Lamb ribs or riblets are the more economical but no less spectacular cousin to the lamb cutlet. They deliver so much in terms of meaty juiciness and are so straightforward to cook (just roast in the oven) that they're perfect for an Australia Day party! These glazed pomegranate, garlic, black pepper and honey lamb ribs will definitely have you licking your lips!
I developed this recipe for a family dinner. Truthfully my parents aren't huge lamb eaters but my sister has a complete obsession with lamb. She lives in London and she misses Australian lamb so when she comes home over Christmas and early January she always orders it when she sees it on a menu.
While lamb is tender, I wanted to make a dish that would counter the richness of the meat. I find tangy, fresh flavours best for it especially a juicy cut like the lamb rib so I used pomegranate molasses for that along with garlic, black pepper and honey. It was a very simple cast of flavours.
I had to pre-order these lamb ribs and they took two days to come in to the butcher's. Unlike the last time I bought them they were already cut up which was actually perfect for this recipe because I found that they're easier to handle when already cut up and yet don't lose any of their trademark juiciness.
Another reason why these are a pushy recipe if you love lamb is because I was having a very busy day when I made these for my family and they were finished and photographed by 3pm and they were coming at 7pm. I left them in the cooling oven until then and then reheated them slightly and they were still just as perfect.
My parents and sister arrived and we sat outside on our tiny renovated balcony. My parents aren't really at one with al-fresco dining but I could see that they enjoyed the cool breeze outside. We balanced plates on our laps and ate lamb ribs with our hands. And at 7:57pm my dad elbowed my mum. "Three minutes," he said. You see my dad is known for disappearing no matter where we are at 8pm on the dot.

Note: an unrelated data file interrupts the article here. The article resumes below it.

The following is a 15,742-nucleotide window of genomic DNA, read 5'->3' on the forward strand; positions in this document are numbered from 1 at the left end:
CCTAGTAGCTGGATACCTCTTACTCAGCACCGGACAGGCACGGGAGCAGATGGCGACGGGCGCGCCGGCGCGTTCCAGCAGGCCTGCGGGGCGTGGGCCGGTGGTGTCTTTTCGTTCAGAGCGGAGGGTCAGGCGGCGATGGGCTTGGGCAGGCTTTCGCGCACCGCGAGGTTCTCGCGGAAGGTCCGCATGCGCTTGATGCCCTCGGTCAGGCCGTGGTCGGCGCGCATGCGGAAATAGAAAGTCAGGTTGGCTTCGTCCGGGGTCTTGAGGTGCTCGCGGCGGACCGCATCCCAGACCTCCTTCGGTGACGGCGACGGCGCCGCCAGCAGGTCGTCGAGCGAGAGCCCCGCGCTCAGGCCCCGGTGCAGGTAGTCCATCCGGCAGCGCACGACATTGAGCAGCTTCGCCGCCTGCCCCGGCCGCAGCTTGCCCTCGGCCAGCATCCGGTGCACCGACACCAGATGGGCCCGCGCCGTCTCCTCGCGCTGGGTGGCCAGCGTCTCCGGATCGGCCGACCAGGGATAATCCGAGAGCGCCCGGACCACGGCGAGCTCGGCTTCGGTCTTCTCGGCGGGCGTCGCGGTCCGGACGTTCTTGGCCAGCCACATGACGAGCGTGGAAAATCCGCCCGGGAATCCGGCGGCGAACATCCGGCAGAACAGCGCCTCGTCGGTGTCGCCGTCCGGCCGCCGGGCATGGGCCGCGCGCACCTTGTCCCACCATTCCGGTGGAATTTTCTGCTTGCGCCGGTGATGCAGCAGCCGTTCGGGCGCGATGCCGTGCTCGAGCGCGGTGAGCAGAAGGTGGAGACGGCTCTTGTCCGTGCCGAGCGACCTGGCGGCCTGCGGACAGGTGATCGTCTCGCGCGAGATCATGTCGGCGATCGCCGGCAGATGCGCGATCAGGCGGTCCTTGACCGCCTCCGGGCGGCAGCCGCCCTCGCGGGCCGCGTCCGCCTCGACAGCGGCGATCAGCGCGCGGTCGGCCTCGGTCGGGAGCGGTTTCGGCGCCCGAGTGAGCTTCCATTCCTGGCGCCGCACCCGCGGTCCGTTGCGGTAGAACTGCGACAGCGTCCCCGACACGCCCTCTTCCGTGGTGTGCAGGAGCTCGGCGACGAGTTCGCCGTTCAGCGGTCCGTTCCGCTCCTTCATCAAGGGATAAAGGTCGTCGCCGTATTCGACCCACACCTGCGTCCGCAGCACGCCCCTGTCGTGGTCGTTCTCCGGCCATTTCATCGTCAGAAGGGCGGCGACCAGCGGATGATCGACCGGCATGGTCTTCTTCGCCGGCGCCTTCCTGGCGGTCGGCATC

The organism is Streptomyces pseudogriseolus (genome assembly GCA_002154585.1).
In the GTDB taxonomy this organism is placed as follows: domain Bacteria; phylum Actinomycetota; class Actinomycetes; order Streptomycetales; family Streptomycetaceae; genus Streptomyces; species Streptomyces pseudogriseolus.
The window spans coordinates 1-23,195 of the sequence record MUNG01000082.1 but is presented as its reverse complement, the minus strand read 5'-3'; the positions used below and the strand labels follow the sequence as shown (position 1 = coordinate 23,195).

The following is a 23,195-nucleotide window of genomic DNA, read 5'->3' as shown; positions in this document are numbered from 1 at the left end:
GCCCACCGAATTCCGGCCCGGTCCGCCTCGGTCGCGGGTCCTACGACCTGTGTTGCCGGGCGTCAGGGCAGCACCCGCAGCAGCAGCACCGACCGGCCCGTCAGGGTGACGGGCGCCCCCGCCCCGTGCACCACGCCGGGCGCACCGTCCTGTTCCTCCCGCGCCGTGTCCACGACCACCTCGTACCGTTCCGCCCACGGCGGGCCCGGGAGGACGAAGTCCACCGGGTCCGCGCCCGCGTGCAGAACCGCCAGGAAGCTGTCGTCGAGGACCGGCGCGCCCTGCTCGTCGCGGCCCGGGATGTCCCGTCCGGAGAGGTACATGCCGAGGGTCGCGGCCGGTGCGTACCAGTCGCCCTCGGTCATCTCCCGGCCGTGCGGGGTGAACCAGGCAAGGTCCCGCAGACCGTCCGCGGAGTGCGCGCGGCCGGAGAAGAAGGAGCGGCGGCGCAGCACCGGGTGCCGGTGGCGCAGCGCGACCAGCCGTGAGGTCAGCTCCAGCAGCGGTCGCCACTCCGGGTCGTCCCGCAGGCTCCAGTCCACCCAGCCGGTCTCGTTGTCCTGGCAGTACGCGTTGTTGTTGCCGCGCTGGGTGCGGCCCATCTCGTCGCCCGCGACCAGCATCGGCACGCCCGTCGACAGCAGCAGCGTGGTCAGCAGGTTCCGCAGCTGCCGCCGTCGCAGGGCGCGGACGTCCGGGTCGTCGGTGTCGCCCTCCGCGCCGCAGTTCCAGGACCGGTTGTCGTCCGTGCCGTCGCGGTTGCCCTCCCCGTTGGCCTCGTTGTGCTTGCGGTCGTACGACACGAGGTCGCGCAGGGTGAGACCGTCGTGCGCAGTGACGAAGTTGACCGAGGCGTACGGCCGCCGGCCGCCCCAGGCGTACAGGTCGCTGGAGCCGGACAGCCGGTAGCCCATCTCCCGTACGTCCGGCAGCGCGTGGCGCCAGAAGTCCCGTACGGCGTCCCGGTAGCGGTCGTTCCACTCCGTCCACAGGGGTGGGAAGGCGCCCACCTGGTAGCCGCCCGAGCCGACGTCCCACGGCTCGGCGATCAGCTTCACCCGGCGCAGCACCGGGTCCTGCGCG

If they are having a dinner party he quietly disappear upstairs into bed at 8pm without fail (he goes to sleep at 8:30pm). Nobody will even notice he is gone until half an hour later. But on our tiny balcony he was trapped in the corner and all he could say was "three minutes" repeatedly to my mother. When she ignored him, he looked over the side of the balcony and I had to ask, "Father are you looking for an escape route over our balcony?" to which he smirked to himself which only meant "Yep". We tortured him no more and by 8:04pm they were on their way home.
So tell me Dear Reader, what time do you go to bed? And do you like lamb? Do you have a favourite cute? And have you ever tried lamb ribs?
DID YOU MAKE THIS RECIPE? Share your creations by tagging @notquitenigella on Instagram with the hashtag #notquitenigella
Glazed Pomegranate Lamb Ribs
An Original Recipe by Lorraine Elliott
Degree of difficulty: easy
Preparation time: 15 minutes (plus 1 hour marinating time)
Cooking time: 1.5 hours
- 1.6kgs/3.5lbs. lamb ribs (you may need to pre-order these), ask your butcher to s.eparate them
- 200ml/7ozs pomegranate molasses
- 6 cloves garlic, peeled and chopped
- 3 tablespoons honey
- 1 teaspoon ground black pepper
- 1 teaspoon salt
- 1/2 clove garlic, peeled and chopped
- 1/2 teaspoon cayenne pepper (optional)
- Fresh parsley, mint and pomegranate seeds to serve
Step 1 - Mix the pomegranate molasses and the 6 cloves finely chopped garlic in a bowl. Marinate the lamb ribs with this mixture for 1 hour. I place it in a bag and massage it.
Step 2 - Preheat oven to 140C/284F. Line two (or 1 very large) baking trays with parchment and place the riblets on the tray dunking each in any sauce collected in the bottom of the bag. Roast for 1 hour 15 minutes.
Step 3 - Drain the juice from the baking tray and skim the fat off the top. Mix the remaining juice with the honey, salt, black pepper, 1/2 clove garlic and cayenne (if using) to form a glaze. Increase oven temperature to 190C/374F and baste all of the lamb riblets with the glaze. Roast for 10 minutes. Serve with herbs and pomegranate.